While watching the local news, I saw a story about our town’s high school having a “virtual” graduation ceremony due to the Corona virus. My heart sank for those students, denied a rite of passage every teenager should be allowed to have. Graduation closes the chapter on a pivotal transition for our nation’s adolescents. In my son’s middle school, the 8th grade class was equally denied this opportunity, much to the consternation of my wife, who – as an active school volunteer – grew to know and love the students one year ahead of my son.
It got me thinking ahead to my own son’s high school graduation -- just 5 years away. Like many Dads, it’s impossible for me to even imagine that day. The mere thought of it sends my heart racing with anxiety and a little nostalgia for his younger years, when everything seemed so much simpler and straightforward.
Below is a letter I decided to write to my son 5 years in advance. I’m not quite sure what my intention is, other than to prepare myself for it.
My dear son – you are 18 years old and you will be graduating from high school in just a few months. After the summer, you will be moving on to a university, studying impressive subjects that embrace your strengths and passions, like applied mathematics or aeronautical engineering. You will no doubt become a useful member to society when you graduate, unlike your father - who has no discernible skills or any real meaningful talent. I already feel a wave of fatherly pride as I picture you walking through the hallways of some prestigious university (that’s my private Dad dream), as you make your way to your first math class, smiling and glancing side-to-side as you always do when you walk.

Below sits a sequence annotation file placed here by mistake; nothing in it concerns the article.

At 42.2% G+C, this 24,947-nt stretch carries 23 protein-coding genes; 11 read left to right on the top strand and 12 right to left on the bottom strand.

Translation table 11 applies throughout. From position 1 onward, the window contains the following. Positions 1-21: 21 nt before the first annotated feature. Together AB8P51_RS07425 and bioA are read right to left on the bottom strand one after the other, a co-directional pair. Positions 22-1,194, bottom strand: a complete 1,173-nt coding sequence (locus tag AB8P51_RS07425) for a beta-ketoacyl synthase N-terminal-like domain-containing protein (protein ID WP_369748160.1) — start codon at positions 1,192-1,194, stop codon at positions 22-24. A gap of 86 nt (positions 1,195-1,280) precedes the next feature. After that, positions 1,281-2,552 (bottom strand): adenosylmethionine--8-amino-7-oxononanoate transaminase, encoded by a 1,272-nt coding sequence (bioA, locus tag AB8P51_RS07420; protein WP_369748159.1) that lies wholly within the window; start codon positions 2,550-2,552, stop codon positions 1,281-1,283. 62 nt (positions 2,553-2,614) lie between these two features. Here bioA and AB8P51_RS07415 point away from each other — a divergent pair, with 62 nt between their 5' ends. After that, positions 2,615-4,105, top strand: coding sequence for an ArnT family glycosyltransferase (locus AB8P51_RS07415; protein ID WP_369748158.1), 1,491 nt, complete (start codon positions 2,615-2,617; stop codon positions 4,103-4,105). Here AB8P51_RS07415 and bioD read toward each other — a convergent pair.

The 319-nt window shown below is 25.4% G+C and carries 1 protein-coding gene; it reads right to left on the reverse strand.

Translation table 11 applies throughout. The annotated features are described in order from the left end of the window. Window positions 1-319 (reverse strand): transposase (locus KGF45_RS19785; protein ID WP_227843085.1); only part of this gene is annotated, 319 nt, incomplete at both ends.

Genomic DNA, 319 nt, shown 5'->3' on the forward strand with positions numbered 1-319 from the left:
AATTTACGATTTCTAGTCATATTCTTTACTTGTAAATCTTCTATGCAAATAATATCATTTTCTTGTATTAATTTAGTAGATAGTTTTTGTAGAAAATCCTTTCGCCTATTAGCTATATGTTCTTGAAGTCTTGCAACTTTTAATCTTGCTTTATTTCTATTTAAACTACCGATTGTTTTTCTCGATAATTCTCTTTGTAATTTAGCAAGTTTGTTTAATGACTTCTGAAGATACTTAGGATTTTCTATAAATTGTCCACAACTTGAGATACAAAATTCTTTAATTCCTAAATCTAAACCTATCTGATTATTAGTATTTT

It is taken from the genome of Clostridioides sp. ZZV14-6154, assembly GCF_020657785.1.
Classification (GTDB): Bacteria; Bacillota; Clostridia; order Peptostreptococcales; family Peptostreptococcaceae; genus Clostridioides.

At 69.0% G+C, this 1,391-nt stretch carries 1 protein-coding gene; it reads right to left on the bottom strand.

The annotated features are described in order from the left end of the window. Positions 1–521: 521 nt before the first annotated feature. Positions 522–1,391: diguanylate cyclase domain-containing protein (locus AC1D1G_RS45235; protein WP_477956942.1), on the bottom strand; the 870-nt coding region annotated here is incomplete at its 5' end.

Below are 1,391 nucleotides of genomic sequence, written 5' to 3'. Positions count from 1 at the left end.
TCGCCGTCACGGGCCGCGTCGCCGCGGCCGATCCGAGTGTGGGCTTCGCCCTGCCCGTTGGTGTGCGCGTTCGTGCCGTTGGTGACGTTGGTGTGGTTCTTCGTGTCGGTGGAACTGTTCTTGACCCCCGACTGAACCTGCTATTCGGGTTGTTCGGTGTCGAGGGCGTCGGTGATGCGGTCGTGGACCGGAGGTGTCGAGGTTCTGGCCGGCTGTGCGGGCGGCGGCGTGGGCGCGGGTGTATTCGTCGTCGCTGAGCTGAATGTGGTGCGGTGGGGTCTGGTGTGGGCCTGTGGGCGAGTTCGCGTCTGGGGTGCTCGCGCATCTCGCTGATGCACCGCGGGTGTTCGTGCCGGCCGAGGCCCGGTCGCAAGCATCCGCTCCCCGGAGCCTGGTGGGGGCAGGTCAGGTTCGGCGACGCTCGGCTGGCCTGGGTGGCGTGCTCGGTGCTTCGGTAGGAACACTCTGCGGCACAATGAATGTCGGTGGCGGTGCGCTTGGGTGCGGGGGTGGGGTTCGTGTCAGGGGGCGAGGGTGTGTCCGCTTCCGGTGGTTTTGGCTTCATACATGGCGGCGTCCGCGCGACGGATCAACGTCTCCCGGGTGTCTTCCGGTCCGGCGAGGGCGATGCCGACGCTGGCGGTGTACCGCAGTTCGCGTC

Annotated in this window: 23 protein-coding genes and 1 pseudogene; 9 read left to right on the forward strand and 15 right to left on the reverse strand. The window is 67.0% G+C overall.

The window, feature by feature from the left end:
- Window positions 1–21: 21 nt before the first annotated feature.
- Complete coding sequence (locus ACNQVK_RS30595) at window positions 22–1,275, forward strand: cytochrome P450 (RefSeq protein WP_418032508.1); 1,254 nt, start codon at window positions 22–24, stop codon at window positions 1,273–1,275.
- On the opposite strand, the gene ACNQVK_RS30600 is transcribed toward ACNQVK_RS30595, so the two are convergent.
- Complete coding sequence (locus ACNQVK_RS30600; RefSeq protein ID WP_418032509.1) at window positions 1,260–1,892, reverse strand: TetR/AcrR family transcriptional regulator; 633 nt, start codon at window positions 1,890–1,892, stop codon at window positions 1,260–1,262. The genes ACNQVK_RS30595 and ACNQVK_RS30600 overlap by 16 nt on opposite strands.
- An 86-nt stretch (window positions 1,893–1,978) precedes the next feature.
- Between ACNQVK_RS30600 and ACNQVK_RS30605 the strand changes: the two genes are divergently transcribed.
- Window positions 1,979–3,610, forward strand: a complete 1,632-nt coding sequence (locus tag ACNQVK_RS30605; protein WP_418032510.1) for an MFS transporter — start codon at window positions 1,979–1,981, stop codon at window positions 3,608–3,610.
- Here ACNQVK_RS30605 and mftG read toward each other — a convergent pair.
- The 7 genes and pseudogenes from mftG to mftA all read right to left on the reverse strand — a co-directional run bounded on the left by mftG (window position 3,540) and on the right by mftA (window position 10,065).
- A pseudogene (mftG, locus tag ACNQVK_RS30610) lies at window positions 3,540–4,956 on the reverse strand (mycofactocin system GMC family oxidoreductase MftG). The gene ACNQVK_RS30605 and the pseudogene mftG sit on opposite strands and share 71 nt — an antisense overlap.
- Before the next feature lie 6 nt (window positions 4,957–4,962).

Despite my pride, I also feel knots in my stomach as you navigate a more adult world, one that is not kind to those who are not “neuro-normal”. You will most likely will be judged by others, having to overcome obstacles that most people simply cannot understand. I suppose these are the fears of any Dad as their children move on to higher learning, but you will have to work harder and persist longer than your peers. I think about all the great aspects of your personality that I want everyone to see, and how badly I want others to experience first-hand your amazing gifts. How long will it take for others to see your magic? Indeed, you’ve had a remarkable history at your current school.
“To know him is to love him” extolled your 2nd grade teacher in her progress report, this cliché so unflinchingly accurate in its description.
“Vaughn is a happy, confident child” was a comment I saw across multiple report cards. Originally, I found it odd that these comments were so consistent with so many of his teachers. I even thought perhaps they were plagiarizing one another, until I realized that this was truly their experience with you, a boy with a contagious grin who would raise his hand in class with the confidence of a soldier.